So please, next time when you feel that judgment creep in, take a moment and pause, and remember our experience is different than yours.

My heart breaks a little for him for all the times I know people will deal with him in ways that will do more harm than good, for both their sakes. I know I can’t protect him from it all, nor should I. So I don’t. But we talk about it a lot. I strive to make him self-aware of his own needs, and work on expressing them in ways that are socially acceptable. I know as he grows and matures, things will get easier for us all. Not easy, but easier. I know these traits he has can and will be honed in to something amazing, and he will one day discover a new planet or design and build a new technology racecar/rocket ship hybrid. His intensity and focus will be used for the powers of good and the advancement of humanity. It’s just for now, he’s 4. And for now, it translates into him obsessing over that one toy that the one kid on the playground has that he wants to take a turn with soooooo badly, and that he will cry about, tantrum about, plead about 100 gazillion times “But WHEN will it be my turn?!?!” And this can go on for hours, and leave an emotional mark for days, or even months. Like an elephant that never forgets.

Time and patience and teaching are the solution. There are no short cuts for us on this journey that will not backfire if we try to take them.

So for now, we garden. And relocate worms, and listen to the sounds & words of nature and flowers, and laugh and breathe get through the rough patches. I have learned to appreciate all the facets of this unique type of personality. I have learned to appreciate his extreme sweetness, as well as his extreme determination when he is so engrossed in the task at hand that he literally can’t even hear me asking him to put on his shoes or brush his teeth. I appreciate his “more-ness”. And as usual, it makes me wonder, who is the teacher here and who is the student?

 

 

“Set It, and Forget It!”

I know that sounds very much like a line from an infomercial. In fact, I’m pretty sure it probably is. But there is also a lesson hidden there.

The lesson for this week (for me) it seems, is to set an intention, put it out there, and let it go. So often I feel like I have to try “really hard” and “work really hard” to make something happen. When I take this approach, I end up feeling like I am walking uphill both ways trying to get something done or get something to happen. I end up exhausted, super frustrated, often physically ill, and depressed. So as I am in the home stretch of my teaching career, with 3 weeks left to go, I find myself mentally over-exerting myself because I am soooooooo excited about my new business and the direction my life is taking. Yet I am still working full-time, trying to administer final exams to seniors while simultaneously keeping the rest of the class “enriched and engaged and quiet” with only 2.5 weeks left and they could care less about school at this point, still “mommying” full-time, still trying to be a wife/homemaker as best as I can, still taking care of my “special” dog and keep up with his meds and vet visits….all the while trying to lay the groundwork for my new business.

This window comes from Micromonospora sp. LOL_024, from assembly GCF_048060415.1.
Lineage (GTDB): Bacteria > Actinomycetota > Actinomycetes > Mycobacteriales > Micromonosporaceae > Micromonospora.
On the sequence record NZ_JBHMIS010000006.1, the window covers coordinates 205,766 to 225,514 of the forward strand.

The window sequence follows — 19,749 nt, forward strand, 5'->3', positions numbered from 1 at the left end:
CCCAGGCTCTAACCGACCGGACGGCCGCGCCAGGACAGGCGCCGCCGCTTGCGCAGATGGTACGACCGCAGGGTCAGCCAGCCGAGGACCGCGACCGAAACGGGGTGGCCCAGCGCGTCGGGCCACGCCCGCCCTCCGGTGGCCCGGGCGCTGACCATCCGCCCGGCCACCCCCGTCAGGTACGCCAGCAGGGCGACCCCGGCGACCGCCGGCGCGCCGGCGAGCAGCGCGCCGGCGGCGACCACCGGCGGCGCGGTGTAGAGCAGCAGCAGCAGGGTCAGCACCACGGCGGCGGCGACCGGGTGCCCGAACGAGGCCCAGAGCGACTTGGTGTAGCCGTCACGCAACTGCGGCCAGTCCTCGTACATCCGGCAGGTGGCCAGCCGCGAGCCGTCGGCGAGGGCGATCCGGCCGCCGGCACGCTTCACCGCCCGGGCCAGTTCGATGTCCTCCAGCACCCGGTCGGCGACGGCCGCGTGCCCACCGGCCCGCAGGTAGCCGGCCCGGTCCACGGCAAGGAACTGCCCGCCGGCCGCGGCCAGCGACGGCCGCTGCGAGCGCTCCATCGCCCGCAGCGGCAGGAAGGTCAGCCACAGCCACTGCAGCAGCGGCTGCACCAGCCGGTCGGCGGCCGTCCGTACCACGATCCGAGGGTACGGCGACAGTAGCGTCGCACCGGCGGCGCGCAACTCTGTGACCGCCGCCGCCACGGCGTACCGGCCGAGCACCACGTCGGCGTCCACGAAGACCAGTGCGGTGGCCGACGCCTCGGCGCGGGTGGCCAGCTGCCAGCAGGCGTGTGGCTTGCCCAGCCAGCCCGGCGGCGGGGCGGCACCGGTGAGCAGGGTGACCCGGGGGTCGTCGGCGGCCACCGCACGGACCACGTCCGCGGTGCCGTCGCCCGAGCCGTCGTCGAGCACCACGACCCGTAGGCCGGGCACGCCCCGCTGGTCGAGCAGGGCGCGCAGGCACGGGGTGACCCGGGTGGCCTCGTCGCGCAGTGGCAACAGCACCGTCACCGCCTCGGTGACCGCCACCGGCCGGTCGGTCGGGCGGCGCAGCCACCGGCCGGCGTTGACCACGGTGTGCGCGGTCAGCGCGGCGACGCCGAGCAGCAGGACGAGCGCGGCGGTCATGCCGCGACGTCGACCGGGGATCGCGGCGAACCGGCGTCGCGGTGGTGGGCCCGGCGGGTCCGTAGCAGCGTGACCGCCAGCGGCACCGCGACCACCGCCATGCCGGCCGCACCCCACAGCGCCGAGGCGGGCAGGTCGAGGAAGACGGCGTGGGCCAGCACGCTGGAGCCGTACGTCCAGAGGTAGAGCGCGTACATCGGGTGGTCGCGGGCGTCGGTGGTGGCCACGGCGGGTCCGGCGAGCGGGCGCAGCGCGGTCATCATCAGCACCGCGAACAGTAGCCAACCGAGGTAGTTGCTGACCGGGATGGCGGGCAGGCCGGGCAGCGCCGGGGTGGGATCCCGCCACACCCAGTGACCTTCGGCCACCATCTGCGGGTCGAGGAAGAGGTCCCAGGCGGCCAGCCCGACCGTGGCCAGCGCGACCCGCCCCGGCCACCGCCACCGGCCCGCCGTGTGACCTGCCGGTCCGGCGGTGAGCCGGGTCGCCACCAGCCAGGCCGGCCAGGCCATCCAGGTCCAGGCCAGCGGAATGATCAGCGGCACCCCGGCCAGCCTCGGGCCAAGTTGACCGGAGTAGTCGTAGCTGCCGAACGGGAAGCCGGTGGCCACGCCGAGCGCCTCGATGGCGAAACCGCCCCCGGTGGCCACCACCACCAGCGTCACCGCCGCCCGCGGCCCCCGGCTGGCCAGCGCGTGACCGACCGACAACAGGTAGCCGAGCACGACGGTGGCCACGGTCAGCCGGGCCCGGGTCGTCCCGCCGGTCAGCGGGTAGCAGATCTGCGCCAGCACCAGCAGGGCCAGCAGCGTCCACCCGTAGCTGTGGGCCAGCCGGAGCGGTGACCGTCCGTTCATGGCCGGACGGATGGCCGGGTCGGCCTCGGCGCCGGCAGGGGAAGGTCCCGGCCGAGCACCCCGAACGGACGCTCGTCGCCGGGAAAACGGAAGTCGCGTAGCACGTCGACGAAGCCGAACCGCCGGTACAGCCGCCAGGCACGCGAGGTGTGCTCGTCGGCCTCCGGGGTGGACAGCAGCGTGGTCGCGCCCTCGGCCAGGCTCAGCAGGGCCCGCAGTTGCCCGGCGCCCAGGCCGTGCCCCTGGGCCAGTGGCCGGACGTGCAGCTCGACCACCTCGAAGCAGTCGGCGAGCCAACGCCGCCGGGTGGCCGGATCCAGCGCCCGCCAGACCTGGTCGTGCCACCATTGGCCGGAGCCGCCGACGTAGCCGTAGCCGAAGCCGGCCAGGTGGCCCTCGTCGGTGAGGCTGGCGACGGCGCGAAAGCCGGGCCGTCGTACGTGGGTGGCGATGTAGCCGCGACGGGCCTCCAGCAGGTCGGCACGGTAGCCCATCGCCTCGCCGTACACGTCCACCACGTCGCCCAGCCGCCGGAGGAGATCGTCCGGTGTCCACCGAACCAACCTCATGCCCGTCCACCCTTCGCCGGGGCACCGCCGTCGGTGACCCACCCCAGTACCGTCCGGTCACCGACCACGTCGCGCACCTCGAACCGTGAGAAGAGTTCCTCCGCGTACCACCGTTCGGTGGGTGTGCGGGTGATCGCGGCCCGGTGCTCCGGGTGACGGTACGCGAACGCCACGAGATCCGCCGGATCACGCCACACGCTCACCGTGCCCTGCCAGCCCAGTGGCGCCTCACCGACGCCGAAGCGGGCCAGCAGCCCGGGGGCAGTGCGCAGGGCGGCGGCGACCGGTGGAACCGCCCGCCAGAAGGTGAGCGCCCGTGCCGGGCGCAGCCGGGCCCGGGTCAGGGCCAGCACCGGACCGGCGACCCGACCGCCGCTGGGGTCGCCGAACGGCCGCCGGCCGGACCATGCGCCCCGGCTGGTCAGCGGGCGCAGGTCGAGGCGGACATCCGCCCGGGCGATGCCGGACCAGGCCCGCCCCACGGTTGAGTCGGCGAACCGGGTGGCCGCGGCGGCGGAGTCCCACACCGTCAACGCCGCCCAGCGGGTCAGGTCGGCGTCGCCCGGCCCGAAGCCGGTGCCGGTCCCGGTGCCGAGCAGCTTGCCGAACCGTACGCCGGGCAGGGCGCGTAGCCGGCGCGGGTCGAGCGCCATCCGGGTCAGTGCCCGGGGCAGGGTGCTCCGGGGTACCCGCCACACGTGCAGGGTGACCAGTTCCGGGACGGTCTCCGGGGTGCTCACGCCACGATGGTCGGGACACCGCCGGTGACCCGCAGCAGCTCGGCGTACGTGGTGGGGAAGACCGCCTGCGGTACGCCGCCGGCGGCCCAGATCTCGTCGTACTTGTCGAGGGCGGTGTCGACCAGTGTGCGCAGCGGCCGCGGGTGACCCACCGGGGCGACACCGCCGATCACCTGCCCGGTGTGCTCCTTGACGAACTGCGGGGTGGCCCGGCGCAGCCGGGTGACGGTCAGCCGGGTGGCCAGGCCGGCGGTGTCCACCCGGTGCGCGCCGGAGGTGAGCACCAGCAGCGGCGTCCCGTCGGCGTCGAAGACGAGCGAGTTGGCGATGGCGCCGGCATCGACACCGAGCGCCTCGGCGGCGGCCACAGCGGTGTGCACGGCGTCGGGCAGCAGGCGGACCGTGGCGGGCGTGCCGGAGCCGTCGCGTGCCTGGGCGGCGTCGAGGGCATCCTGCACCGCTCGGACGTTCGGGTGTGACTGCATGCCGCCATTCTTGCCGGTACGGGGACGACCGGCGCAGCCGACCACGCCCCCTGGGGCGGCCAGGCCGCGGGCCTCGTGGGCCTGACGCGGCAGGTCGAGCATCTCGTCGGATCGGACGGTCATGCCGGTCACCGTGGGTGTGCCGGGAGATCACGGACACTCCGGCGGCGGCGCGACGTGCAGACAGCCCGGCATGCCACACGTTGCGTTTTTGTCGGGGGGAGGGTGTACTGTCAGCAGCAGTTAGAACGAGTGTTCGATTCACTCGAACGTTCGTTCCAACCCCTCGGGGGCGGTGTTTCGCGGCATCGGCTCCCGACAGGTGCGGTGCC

I have been “trying too hard” to find a way to book a class I need for my certification, to network with people in the birthwork industry to no avail, to work on my blog, to continue my meditation practice and classes, to eat healthy (the term “healthy” at this point in my vocabulary has basically been demoted to “anything other than Taco Bell”). I am “trying so hard” in trying to move forward into my new career that my head is spinning and I’m getting nowhere. Or getting somewhere but REALLY SLOWLY and painfully.

So finally, after it hit me from all directions (divine intervention, friends, articles that pop up in my news feed). I get it. Stop trying so hard. Set the intention and LET IT GO ( why does that damn song keep haunting me!). As my very wise friend Viknes said to me this morning “Set the intention and trust it will happen…..allow it rather than try to control it…..and listen”.

Bam. Like a giant cartoon hammer over the head.

That’s a HUGE part of finding peace right there. Set it up, then let it go and TRUST it will happen when it’s meant to. And beyond that, find moments to be still and quiet and LISTEN to the clues that are there to help you move forward. The synchronicities that appear are there to show you that you’re on the right path at the right time. You’re in the flow. The numbers you keep seeing pop up over and over, the songs with just the right lyrics on the radio, the quote on the t-shirt someone is wearing that walks right across your path…..they are all signs. And they are easy to miss if you are not paying attention, awakened, aware.

I know, I fluctuate between being in the flow…..and not. But definitely more flow than not lately. I’m making progress. After years, no, decades of work on this thing we call inner peace, I still struggle between listening to my “ego voice “and my “higher self “voice. But hey, at least I am hearing (voices) both and paying attention.

It’s not to say we won’t accomplish our goals the hard way, but who wants to struggle and fight for something when you can get it with ease and amusement? In our culture and country, we (most of us) are taught at a very young age that we must always WORK HARD, always be busy “pursuing and chasing our dreams”…….Who wants to pursue and chase? That doesn’t sound fun, it sounds hard. We are taught at a young age the “dreamers” are wasting their time…..but what if they are not? What if they are on to something?

As always, it’s all about finding balance between the two dualities.

Follow your dreams, do the work, but don’t kill yourself and your soul in the process.